Hillary Rodham Clinton
Secretary of State
Department of State
Washington, DC 20520
Dear Secretary Clinton,
We are writing to request that the United States government use all means at its disposal, including a public statement, to encourage the government of the Democratic Republic of Congo to arrest Bosco Ntaganda, who is wanted by the International Criminal Court (ICC) for the war crime of enlisting and conscripting children under the age of 15 as soldiers and of using them in hostilities between 2002-2003 in the Ituri district of eastern Congo.
We wish to commend the recent statement made by Ambassador Susan Rice before the United Nations Security Council stressing the importance of accountability to end impunity for the worst international crimes. In this context, Ambassador Rice stated that "the ICC looks to become an important and credible instrument for trying to hold accountable the senior leadership responsible for atrocities committed in Congo, Uganda, and Darfur." Ambassador Rice rightly called on all parties and all governments to cooperate with international investigations to end impunity for war crimes and crimes against humanity.
As a party to the Rome Statute that established the ICC, the Congolese government has a legal obligation to assist the court in arresting persons for whom arrest warrants have been issued, such as Ntaganda. In May 2007, Congo recognized that responsibility by asking the United Nations Mission in Congo (MONUC) for assistance in arresting Ntaganda but has since done nothing further to arrest him.
As you know, in early January 2009, Ntaganda claimed that he was taking over leadership of the National Congress for the Defense of the People (CNDP) from its former head Laurent Nkunda, and on January 16, he declared that instead of waging war on the Congolese national army, he would join its troops in fighting the Democratic Forces for the Liberation of Rwanda (FDLR), a Rwandan armed group some of whose leaders participated in the genocide in Rwanda in 1994.
On January 16, Ntaganda was in Goma for a joint press conference alongside the Congolese Minister of the Interior and Security, Célestin Mbuyu Kabangu; the Inspector General of the Police, General John Numbi; Rwanda's Chief of Defence Staff, General James Kabarebe; and other senior Congolese military officers. Indeed, the Congolese government has given Ntaganda a senior position in the integration process of CNDP troops into the Congolese army and is considering appointing him to a top position in the joint Rwandan-Congolese military operations in eastern Congo.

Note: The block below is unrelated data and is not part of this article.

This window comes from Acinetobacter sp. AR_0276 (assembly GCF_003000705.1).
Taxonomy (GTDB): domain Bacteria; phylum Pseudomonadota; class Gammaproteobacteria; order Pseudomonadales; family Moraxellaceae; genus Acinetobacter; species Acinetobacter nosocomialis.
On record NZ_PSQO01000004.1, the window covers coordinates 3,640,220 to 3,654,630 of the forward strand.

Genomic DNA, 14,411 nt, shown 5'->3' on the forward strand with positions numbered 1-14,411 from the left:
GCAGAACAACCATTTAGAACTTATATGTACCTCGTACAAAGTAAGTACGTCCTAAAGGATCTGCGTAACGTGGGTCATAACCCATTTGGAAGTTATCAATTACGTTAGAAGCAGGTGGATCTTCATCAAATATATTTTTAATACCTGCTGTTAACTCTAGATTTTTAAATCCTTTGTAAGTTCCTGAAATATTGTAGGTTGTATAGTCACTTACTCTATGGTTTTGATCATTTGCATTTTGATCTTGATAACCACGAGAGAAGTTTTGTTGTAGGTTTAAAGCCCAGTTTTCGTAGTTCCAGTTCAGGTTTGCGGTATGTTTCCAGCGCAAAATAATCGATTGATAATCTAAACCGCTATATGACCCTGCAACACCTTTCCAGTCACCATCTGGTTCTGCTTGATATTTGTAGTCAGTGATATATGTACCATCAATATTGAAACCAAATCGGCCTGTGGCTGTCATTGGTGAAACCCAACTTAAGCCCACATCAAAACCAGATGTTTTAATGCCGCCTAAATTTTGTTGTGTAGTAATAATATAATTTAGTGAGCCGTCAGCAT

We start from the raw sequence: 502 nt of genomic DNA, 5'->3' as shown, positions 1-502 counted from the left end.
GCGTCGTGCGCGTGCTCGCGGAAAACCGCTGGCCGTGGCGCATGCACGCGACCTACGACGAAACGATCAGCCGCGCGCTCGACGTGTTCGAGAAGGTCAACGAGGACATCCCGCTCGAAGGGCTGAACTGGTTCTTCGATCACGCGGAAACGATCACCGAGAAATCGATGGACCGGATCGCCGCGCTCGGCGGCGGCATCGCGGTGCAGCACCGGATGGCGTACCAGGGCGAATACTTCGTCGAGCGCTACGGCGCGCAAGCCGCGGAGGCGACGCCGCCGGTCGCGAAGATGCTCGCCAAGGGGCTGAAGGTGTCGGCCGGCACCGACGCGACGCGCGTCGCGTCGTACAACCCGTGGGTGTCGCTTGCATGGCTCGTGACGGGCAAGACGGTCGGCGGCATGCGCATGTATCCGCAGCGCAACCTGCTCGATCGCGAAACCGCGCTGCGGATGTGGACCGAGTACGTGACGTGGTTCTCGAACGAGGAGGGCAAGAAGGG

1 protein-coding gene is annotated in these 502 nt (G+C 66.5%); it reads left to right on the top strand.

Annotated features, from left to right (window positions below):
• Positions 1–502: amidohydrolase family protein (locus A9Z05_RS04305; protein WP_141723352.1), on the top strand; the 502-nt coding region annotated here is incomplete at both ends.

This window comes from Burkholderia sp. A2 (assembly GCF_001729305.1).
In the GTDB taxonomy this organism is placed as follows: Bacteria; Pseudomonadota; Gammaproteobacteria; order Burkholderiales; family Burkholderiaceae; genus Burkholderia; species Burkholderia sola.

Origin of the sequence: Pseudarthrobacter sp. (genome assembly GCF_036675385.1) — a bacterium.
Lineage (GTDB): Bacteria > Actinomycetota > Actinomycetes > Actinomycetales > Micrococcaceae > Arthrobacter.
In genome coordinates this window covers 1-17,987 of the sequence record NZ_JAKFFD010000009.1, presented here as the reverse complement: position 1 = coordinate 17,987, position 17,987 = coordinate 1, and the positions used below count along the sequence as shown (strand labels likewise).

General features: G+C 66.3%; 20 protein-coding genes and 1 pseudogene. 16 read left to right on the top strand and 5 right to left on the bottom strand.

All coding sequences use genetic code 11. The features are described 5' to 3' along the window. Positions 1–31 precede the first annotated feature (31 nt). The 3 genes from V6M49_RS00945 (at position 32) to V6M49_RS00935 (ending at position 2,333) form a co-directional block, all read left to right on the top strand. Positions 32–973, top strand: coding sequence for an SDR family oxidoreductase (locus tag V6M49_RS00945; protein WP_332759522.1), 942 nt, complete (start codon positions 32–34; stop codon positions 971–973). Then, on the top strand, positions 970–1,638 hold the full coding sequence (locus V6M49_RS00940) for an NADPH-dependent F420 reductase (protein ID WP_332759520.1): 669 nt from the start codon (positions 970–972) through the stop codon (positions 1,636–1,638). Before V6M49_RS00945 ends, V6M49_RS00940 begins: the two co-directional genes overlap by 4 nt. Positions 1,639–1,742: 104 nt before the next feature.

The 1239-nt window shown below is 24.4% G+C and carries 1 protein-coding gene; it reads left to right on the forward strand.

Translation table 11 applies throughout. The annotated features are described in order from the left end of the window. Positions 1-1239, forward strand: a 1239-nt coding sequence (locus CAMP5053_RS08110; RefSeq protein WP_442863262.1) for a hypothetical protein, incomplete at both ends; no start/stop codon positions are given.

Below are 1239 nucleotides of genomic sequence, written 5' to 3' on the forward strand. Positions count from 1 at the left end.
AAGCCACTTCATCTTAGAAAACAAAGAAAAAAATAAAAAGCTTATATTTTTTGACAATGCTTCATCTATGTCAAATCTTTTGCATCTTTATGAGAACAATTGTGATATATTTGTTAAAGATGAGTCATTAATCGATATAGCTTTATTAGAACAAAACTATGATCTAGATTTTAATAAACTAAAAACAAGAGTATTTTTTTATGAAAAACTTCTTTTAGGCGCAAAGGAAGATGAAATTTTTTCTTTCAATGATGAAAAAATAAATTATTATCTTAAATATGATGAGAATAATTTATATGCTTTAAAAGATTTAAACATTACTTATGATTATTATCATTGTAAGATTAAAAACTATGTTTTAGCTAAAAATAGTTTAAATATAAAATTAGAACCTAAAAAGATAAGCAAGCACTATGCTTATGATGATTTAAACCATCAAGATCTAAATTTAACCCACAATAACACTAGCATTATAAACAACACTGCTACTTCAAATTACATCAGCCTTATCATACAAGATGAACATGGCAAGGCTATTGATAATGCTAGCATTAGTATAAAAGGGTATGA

Any expectation that remaining silent on Congo's obligation to arrest Ntaganda and to surrender him to the ICC will facilitate an end to the conflict in the Kivus is illusory given the seriousness of the allegations against him of horrific abuses against civilians. In addition to the war crimes that form the basis for the ICC arrest warrant against him, charges against Ntaganda include the following:
- On November 4 and 5, 2008, CNDP troops under Ntaganda's command killed an estimated 150 people in the town of Kiwanja, one of the worst massacres in North Kivu in the past two years;
- As chief of military operations of the Union of Congolese Patriots (UPC), Ntaganda was in command of combatants who arrested, tortured, or killed hundreds of civilians of Lendu and Ngiti ethnicity between August 2002 and March 2003;
- In November 2002, Ntaganda led troops who slaughtered at least 800 civilians, including the first priest killed in the Ituri conflict, Abbe Boniface Bwanalonga, on ethnic grounds at Mongbwalu;
- In November 2005, Ntaganda was placed on a UN sanctions list for having violated the arms embargo. He remains on the list; and
- According to UN peacekeepers, troops under Ntaganda's command were responsible for killing a Kenyan UN peacekeeper in January 2004 and for kidnapping a Moroccan peacekeeper later that year.
Efforts by the Congolese authorities to legitimize Ntaganda as a "partner for peace" reinforce the perception that those who commit heinous crimes against civilians in Congo will be rewarded rather than punished. Such practices feed the vicious culture of impunity that has ravaged Congo to date and cause yet further harm to victims who have already suffered so much.
It is also essential for the Obama administration to call on the Congolese authorities to arrest Bosco Ntaganda for reasons that extend beyond the important objective of breaking the cycle of impunity in Congo. We note that the US government has invoked the principle of bringing to justice "those responsible for atrocities and ending the climate of impunity" in its laudable opposition to efforts to defer the ICC's investigation in Darfur. To preserve the credibility of the US government's opposition to efforts to subvert accountability, the principle should be consistently applied in other contexts. Urging the Congolese authorities to arrest Ntaganda is an important opportunity for the Obama administration to further demonstrate its commitment to bringing to justice the perpetrators of the worst crimes known to humankind.
Georgette Gagnon Richard Dicker
Executive Director Director
Africa Division International Justice Program
Cc: Susan E. Rice, United States Ambassador to the United Nations